538 Clinging To The Old Ways 21st Century Style
Ronald Reagan was king of this. He wanted to take us back to a time that never was. But there's a little of that in all of us. "The old ways were better," the "good old days," all that. Makes you long for the days of the pioneers or the Civil War or World War II.
There is an exception. No one wants to go back to the "good old days" of the "great" depression. This one's good enough, thank you.
Some of the Amish and their sartorial soul-mates, the Hasidim of Crown Heights do their best to live in the 1600s. (Interesting that both groups started within decades of each other and only about 700 miles apart.) The more conservative among us would like to be stuck in the 19th century. Most of us are fine with the 21st.
But technology has allowed some to hold on to the 20th.
Which brings us to clinging to the old ways, 21st Century style.
It has to do with telephones and area codes.
Yes, we may have to pay 21st century prices, but we can keep our 20th century cell phone area codes even if we no longer live in them.
The 516 cell phone lives and works in the 814 area code.
There are all kinds of excuses. "...never had time to change numbers..." "everyone has this number and they don't forward the calls..." Or maybe it's Long Island snobbery. We can't keep our out of state license plates or drivers' licenses. We can't keep mail forwarding for more than a short time. We can't get a real "down home" bagel or slice of pizza or hard roll or Pastrami on rye, but we can cling to 516 or 917 914, 201 and if you're really early to the mobile phone world, the coveted 212. But it's none of that. It's clinging to the old ways.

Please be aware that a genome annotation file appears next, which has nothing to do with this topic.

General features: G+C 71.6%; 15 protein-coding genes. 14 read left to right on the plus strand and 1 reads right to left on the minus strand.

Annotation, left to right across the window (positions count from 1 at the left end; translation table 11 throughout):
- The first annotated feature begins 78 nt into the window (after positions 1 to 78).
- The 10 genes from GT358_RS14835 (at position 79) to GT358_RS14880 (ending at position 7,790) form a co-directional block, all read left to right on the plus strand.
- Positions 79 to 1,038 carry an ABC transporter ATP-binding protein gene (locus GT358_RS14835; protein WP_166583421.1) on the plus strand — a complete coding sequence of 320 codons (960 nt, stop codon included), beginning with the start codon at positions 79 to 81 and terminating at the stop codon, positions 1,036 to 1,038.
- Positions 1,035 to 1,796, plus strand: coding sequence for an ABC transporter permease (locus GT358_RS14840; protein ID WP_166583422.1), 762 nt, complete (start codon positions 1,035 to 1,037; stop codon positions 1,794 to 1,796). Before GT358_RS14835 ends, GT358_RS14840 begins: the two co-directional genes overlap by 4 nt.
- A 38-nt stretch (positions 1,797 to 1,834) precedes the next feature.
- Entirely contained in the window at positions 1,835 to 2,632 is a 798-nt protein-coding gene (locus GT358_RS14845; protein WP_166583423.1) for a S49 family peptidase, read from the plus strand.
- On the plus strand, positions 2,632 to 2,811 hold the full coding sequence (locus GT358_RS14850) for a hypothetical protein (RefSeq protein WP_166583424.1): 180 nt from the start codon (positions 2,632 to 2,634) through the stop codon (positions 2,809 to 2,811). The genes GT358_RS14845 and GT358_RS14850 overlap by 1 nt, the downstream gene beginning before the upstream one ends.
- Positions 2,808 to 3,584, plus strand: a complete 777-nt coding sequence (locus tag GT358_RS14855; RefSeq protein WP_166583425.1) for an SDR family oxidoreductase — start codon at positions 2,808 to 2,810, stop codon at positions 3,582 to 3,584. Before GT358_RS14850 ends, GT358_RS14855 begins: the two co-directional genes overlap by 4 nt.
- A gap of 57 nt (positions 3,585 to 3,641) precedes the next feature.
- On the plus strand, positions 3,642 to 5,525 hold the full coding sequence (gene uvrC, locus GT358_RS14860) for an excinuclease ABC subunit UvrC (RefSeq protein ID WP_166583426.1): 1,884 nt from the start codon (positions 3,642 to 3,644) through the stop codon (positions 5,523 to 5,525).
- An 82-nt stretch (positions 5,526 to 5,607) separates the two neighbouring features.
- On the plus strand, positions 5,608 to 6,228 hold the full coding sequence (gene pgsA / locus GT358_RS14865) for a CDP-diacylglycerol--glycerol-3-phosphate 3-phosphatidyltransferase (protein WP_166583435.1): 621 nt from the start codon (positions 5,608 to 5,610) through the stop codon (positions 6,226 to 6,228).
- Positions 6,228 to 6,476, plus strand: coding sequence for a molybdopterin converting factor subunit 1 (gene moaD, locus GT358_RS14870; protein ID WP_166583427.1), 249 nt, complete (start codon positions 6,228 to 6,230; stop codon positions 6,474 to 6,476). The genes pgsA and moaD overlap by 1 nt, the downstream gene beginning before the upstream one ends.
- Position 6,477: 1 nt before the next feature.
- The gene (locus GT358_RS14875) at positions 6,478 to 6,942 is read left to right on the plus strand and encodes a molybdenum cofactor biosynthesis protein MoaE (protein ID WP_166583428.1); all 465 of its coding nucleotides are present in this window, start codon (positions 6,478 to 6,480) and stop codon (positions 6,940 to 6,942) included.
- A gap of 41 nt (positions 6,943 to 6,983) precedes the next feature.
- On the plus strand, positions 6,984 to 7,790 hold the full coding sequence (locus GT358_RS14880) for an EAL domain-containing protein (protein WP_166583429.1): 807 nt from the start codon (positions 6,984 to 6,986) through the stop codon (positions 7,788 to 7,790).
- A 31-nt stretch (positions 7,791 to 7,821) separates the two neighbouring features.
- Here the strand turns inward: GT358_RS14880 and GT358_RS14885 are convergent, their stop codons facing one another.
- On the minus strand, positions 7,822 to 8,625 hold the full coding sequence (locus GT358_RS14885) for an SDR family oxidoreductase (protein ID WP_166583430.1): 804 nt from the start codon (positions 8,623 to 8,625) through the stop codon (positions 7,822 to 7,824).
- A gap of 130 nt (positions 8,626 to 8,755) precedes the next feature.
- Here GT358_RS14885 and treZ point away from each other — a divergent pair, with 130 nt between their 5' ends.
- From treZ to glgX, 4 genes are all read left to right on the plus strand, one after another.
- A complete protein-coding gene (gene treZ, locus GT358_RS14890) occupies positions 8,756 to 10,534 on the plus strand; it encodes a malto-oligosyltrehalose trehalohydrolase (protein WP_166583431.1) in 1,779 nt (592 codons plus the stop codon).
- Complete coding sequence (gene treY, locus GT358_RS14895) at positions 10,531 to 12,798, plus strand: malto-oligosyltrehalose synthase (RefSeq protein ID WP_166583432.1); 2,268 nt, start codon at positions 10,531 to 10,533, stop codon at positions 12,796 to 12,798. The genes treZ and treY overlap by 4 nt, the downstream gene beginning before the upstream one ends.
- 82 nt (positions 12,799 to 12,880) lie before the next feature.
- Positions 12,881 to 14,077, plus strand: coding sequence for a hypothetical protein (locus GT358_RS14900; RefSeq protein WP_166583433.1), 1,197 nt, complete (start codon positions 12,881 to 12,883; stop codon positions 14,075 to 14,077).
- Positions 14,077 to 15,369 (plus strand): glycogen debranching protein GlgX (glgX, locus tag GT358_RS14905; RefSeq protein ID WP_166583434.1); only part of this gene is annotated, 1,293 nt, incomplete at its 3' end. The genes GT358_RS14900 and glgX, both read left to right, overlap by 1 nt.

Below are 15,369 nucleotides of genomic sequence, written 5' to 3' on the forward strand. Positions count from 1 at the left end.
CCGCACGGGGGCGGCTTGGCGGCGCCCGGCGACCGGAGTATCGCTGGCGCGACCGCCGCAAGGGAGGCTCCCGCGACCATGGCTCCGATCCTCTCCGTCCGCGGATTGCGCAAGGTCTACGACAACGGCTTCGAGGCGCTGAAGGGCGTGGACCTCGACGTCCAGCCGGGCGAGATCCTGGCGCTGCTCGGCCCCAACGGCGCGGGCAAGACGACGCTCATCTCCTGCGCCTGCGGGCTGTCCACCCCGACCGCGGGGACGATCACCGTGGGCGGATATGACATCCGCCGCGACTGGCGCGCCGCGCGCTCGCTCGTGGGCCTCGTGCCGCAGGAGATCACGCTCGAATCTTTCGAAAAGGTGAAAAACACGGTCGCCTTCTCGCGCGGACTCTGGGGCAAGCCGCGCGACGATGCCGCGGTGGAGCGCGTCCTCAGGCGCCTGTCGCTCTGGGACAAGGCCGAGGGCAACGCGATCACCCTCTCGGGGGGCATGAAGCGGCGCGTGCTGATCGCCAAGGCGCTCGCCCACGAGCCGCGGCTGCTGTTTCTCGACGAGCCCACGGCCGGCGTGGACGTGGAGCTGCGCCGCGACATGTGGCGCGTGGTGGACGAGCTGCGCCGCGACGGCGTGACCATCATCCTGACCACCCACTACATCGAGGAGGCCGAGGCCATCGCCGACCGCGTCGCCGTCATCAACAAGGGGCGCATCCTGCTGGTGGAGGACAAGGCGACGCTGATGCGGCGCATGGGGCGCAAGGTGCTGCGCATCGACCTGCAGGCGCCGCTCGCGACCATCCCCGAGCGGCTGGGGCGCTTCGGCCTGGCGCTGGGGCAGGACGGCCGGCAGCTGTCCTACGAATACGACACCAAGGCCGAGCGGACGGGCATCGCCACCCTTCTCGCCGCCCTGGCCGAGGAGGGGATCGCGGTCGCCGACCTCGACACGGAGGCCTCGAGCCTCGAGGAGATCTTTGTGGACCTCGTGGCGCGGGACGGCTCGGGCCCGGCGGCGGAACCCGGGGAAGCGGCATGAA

There's no such thing as a cross town bus or a subway. There's no ocean. The tallest building is, what, five stories? But we have our area codes.
--This is almost as meaningless as the Super Bowl, the Academy Awards and the Emmys. Exxon Mobil has raced ahead of Wal-Mart to the top of the list of the Fortune 500. When you get that high on the mountain, no one can breathe -- plus, the top of the heap ain't what it used to be.
--Is it just me? Or is light beer getting even more watery than when they started making it? Oh, well, at least the bottles and cans are recyclable.
--And while on the topic of nutrition, this breakthrough. Mainstream bakers of packaged bread have apparently figured out the deep, dark secret previously known only to the manufactures of Levy's Real Jewish Rye Bread. They've copied the ability to take the bread out of the hot oven already stale.
I'm Wes Richards. My opinions are my own, but you're welcome to them.®